Visiting Barbieux Park, Roubaix, France: remembering a dynamic mayor and an International Exhibition, 1911
The largest French urban park north of Paris
Barbieux Park (French: le Parc Barbieux), is an elongated, verdant area of public recreation in the nothern French city of Roubaix.
Interestingly, the neighbouring city of Croix, in the territory of which some of the Park was situated, ceded much of its section of the Park to Roubaix shortly after World War One.
The Park became well known as the site of the International Exhibition of Northern France (French: Exposition Internationale du Nord de la France) in 1911. A leading proponent of the Exhibtion, and implementer of a scheme to develop the Park was local industrialist, parliamentary deputy and Mayor of Roubaix, Eugène Motte (1860-1932). This Exhibition came at a time when Roubaix was particularly noted for its textile industry.
Barbieux Park is also somewhat of a leitmotief in the works and life of Roubaix novelist Maxence Van Der Meersch (1907-1951).
The Park has a size of 34 hectares, and because of its elongated shape, extends to a length of 1.5 kilometres. Although Mayor Motte was responsible for the finishing stages of developing the Park, commencement of the work actually dated back to 1878, with the land having been set apart for the purpose in 1868. Six waterfalls were installed in 1908. The land on which the Park is built is noted for its undulating contours.
Among the tree species, not a few examples are over 100 years old. Species present include cypress, the goldenrain (1) and the Ginkgo biloba, native to China. A notable fact regarding the tree species present in the Park is that attempts were made for at least three of each species to be planted.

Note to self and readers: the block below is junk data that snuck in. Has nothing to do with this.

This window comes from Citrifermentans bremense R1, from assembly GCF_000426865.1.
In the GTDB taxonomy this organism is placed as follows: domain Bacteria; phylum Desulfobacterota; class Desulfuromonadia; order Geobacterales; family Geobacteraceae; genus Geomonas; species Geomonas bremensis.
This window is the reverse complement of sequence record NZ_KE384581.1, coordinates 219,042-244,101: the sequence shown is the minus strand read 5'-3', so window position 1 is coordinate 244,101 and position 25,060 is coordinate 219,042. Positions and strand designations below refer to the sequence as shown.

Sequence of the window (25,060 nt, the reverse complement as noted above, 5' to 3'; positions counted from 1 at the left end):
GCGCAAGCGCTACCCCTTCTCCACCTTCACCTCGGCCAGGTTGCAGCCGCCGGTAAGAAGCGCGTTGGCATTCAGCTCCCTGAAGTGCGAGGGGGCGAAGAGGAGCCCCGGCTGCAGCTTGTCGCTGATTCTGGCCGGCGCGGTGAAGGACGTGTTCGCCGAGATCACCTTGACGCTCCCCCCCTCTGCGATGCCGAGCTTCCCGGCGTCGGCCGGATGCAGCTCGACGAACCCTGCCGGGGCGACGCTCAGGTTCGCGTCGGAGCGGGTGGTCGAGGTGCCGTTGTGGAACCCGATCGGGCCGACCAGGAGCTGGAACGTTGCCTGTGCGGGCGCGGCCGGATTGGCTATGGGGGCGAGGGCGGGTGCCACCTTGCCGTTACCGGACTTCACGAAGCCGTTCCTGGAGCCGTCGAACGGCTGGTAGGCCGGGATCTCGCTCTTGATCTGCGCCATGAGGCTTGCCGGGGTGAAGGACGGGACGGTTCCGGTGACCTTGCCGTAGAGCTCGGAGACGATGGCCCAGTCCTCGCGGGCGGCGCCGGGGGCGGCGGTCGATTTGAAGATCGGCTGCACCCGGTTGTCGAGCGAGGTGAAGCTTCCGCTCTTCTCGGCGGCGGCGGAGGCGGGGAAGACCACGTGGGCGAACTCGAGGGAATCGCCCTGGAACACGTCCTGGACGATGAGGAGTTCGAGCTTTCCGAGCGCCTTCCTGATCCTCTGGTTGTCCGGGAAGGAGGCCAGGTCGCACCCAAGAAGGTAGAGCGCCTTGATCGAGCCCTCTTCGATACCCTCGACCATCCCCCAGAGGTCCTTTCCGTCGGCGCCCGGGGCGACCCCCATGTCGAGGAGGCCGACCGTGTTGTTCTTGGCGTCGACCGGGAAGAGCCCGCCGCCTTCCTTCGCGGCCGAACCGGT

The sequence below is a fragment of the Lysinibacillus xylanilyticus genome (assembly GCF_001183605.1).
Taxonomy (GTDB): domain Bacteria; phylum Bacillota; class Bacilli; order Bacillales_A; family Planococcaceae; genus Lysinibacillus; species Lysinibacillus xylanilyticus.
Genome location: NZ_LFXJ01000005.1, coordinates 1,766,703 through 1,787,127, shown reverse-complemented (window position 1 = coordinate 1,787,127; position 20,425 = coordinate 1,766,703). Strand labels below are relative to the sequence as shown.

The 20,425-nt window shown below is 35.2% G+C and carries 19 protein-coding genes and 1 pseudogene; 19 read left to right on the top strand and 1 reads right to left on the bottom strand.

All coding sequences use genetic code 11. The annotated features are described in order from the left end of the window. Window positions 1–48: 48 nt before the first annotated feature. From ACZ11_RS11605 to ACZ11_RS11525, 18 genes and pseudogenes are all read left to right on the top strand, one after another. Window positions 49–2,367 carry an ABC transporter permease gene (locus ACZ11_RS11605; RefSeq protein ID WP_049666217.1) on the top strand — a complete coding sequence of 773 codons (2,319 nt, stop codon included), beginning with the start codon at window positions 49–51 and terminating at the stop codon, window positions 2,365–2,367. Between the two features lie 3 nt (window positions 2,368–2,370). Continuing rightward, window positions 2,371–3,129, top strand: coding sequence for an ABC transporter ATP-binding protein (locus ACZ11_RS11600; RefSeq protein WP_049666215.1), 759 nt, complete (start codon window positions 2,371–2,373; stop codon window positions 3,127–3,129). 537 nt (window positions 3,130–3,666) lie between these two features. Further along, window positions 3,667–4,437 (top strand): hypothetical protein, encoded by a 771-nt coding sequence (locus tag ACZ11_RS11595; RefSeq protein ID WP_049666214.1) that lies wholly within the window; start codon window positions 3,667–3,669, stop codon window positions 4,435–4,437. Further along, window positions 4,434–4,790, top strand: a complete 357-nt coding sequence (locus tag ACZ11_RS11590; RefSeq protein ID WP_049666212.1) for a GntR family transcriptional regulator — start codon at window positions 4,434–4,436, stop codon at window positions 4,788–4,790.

The Park includes significant areas of ponds and, among waterfowl species, mallard, swan and waterhen are present. Other bird species commonly seen include the chiffchaff, the common linnet and the wren (2).
Barbieux Park is noted as France's largest urban park north of Paris.
Roubaix is situated in the Nord department of France, within the Lille Urban Metropolitan Community (French: Lille Métropole Communauté urbaine).
March 12, 2013
(1) While the goldenrain is cultivated as an ornametal tree, interestingly in the south-eastern United States it is considered an invasive species.
(2) See also: http://www.parcsetjardins.fr/nord_pas_de_calais/nord/parc_de_barbieux-308.html (in French).
Also worth seeing
In Roubaix itself, the City Hall's opulent lines, dating from 1911, are striking; the Church of St. Martin is partly Medieval; the National Labour Archives (French: Archives nationales du monde du travail) are housed in a former factory building once connected with the Motte family (see above).
Lille (distance: 13 kilometres) ; among its many noted sights are included the Old Stock Exchange (la vieille Bourse) and the nearby Chamber of Commerce belfry; and General Charles de Gaulle's birthplace museum in rue Princesse.
How to get there: Brussels Airlines flies from New York to Brussels Airport (Brussel Nationaal / Bruxelles-National), from where car rental is available. Brussels is the nearest large airport to Roubaix (distance: 109 kilometres). The French railroad company SNCF maintains rail links with Roubaix. Tram stops for the Park are 'Parc Barbieux' and 'Bol d'Air'. Please check with the airline or your travel agent for up to date information. You are advised to refer to appropriate consular sources for any special border crossing arrangements which may apply to citizens of certain nationalities.
MJFenn is an independent travel writer based in Ontario, Canada
Other of my hubpages may also be of interest
- Visiting Roubaix, France: architectural magnificence, polarities and apparent contradictions
- Visiting Tourcoing, France with its Arcades building: Art Deco architecture dating from 1930
- Visiting the Rihour Palace, Lille, France: 15th century residence of the Dukes of Burgundy
- Visiting Lille, France: birthplace museum of General Charles de Gaulle
- Visiting the Lys River at Halluin, France: scenes of tranquil greenery at a formerly acute, border f